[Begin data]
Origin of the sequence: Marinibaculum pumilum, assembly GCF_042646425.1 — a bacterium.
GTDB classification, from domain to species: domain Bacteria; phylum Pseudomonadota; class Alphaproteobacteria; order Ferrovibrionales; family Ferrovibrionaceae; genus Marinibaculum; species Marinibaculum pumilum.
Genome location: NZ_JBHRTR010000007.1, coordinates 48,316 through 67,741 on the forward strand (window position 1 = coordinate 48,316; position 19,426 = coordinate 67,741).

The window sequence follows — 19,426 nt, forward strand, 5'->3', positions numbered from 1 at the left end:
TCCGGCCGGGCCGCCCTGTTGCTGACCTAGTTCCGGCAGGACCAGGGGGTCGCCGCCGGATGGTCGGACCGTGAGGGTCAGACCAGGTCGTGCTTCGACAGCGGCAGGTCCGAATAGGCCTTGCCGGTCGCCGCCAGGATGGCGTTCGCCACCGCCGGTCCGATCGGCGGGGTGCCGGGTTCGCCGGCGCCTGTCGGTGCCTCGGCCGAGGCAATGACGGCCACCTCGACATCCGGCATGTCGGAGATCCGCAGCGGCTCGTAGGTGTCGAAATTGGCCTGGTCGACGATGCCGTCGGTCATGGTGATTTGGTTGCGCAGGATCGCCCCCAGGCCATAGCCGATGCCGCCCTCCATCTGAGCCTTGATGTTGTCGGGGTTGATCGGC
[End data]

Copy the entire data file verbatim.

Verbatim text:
Origin of the sequence: Marinibaculum pumilum, assembly GCF_042646425.1 — a bacterium.
GTDB classification, from domain to species: domain Bacteria; phylum Pseudomonadota; class Alphaproteobacteria; order Ferrovibrionales; family Ferrovibrionaceae; genus Marinibaculum; species Marinibaculum pumilum.
Genome location: NZ_JBHRTR010000007.1, coordinates 48,316 through 67,741 on the forward strand (window position 1 = coordinate 48,316; position 19,426 = coordinate 67,741).

The window sequence follows — 19,426 nt, forward strand, 5'->3', positions numbered from 1 at the left end:
TCCGGCCGGGCCGCCCTGTTGCTGACCTAGTTCCGGCAGGACCAGGGGGTCGCCGCCGGATGGTCGGACCGTGAGGGTCAGACCAGGTCGTGCTTCGACAGCGGCAGGTCCGAATAGGCCTTGCCGGTCGCCGCCAGGATGGCGTTCGCCACCGCCGGTCCGATCGGCGGGGTGCCGGGTTCGCCGGCGCCTGTCGGTGCCTCGGCCGAGGCAATGACGGCCACCTCGACATCCGGCATGTCGGAGATCCGCAGCGGCTCGTAGGTGTCGAAATTGGCCTGGTCGACGATGCCGTCGGTCATGGTGATTTGGTTGCGCAGGATCGCCCCCAGGCCATAGCCGATGCCGCCCTCCATCTGAGCCTTGATGTTGTCGGGGTTGATCGGC